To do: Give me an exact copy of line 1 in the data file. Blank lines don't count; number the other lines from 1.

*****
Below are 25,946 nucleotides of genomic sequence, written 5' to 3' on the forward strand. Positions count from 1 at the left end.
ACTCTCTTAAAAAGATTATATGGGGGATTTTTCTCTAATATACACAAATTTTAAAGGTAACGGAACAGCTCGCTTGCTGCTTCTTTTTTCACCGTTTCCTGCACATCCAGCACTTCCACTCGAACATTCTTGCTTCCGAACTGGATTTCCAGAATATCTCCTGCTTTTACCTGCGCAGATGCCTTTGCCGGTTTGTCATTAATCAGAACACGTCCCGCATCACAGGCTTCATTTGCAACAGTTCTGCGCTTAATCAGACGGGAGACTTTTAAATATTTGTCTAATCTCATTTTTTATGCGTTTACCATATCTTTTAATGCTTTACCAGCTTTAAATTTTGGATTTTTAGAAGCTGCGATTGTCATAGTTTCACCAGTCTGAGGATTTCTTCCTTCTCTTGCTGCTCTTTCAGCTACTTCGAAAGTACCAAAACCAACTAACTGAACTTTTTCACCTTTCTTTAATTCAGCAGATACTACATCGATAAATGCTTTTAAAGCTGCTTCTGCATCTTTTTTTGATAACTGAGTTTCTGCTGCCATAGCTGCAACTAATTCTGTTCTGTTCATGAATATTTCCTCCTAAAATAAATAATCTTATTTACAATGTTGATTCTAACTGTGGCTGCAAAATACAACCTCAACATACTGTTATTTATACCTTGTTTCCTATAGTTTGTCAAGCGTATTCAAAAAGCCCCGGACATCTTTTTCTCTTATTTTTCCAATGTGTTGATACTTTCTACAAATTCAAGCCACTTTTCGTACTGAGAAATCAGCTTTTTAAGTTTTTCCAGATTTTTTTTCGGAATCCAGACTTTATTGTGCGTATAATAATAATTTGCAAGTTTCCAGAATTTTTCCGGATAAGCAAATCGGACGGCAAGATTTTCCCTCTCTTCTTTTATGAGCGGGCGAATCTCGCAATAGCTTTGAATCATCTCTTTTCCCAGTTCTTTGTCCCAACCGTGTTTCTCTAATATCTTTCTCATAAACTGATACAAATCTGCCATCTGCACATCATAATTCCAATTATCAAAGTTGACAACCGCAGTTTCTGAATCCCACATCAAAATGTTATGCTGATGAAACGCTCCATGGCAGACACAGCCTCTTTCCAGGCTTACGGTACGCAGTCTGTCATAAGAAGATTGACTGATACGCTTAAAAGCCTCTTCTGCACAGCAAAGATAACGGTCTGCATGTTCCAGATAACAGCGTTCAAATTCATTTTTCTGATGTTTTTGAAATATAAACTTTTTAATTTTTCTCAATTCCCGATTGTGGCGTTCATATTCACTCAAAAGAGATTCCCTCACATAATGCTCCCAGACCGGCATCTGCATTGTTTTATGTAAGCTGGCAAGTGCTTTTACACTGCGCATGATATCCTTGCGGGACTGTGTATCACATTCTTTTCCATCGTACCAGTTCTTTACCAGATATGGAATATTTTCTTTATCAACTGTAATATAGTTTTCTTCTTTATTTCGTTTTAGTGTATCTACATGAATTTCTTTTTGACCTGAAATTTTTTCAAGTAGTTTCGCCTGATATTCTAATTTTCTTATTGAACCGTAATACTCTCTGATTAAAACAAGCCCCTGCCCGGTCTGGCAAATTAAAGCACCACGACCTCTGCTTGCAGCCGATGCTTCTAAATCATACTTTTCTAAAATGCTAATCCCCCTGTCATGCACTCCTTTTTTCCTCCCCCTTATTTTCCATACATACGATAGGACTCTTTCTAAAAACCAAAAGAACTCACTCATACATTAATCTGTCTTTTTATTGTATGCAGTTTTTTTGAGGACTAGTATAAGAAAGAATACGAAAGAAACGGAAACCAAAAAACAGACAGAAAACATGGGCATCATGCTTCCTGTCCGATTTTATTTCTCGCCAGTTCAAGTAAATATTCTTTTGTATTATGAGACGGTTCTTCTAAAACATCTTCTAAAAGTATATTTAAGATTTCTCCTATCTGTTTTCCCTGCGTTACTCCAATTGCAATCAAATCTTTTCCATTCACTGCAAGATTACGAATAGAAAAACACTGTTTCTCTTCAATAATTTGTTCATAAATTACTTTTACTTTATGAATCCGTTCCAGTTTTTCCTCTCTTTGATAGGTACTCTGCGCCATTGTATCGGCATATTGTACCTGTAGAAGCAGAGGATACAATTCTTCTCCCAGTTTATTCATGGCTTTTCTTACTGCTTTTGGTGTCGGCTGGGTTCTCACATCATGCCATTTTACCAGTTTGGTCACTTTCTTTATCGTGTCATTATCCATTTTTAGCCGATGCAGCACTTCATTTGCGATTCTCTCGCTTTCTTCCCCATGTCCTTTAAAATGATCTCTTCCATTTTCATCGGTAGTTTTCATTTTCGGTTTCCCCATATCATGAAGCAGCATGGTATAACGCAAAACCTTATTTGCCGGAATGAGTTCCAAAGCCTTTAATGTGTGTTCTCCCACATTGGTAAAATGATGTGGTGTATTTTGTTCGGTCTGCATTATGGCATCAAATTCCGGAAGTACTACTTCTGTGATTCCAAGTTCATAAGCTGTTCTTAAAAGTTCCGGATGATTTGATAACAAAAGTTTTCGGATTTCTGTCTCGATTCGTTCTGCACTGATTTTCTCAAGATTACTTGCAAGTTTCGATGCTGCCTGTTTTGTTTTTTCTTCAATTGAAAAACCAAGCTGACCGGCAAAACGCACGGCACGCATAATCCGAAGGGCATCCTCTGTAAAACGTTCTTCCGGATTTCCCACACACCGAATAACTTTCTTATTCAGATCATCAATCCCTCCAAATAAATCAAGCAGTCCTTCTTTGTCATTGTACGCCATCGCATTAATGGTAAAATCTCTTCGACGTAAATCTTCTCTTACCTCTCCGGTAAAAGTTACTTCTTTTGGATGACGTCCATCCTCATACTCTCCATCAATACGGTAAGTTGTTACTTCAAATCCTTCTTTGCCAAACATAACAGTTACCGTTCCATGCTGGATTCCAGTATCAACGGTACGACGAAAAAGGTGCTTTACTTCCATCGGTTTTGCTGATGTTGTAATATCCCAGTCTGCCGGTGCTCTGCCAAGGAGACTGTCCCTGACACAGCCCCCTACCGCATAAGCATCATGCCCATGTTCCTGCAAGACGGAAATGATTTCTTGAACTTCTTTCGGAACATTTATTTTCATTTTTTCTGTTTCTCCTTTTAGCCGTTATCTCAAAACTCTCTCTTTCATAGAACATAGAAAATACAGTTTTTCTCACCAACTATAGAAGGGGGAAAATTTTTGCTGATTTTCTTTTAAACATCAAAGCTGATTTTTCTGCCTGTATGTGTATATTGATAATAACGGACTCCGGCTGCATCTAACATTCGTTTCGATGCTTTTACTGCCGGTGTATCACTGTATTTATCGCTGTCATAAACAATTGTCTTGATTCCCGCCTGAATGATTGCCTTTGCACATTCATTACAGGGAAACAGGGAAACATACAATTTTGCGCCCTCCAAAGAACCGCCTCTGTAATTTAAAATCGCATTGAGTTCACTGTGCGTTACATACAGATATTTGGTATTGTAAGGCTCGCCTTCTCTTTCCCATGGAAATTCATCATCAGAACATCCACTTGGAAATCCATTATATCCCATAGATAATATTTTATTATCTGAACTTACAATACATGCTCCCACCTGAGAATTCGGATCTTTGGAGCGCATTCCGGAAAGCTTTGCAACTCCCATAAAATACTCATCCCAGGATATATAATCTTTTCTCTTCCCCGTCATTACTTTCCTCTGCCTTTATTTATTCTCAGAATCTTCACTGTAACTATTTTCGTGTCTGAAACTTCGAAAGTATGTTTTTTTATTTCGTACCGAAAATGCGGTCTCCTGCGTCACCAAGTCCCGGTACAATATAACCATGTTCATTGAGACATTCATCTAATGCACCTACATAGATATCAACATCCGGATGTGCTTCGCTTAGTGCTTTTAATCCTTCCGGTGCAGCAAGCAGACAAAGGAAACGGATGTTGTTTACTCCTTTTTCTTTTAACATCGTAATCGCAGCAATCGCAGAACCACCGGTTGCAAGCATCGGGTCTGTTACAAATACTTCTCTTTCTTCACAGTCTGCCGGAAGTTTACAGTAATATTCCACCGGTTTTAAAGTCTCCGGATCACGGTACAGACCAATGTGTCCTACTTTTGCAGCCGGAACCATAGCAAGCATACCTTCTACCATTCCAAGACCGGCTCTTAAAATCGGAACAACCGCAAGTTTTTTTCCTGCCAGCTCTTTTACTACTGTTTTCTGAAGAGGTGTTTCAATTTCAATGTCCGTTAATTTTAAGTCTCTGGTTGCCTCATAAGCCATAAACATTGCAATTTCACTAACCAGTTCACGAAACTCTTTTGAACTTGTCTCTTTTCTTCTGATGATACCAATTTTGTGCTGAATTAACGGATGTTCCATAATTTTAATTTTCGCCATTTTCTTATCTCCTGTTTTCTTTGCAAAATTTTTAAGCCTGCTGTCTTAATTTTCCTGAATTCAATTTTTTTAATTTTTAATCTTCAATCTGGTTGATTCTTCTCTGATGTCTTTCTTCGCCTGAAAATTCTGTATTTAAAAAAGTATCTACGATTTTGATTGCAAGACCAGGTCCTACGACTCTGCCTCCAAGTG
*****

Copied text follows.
Below are 25,946 nucleotides of genomic sequence, written 5' to 3' on the forward strand. Positions count from 1 at the left end.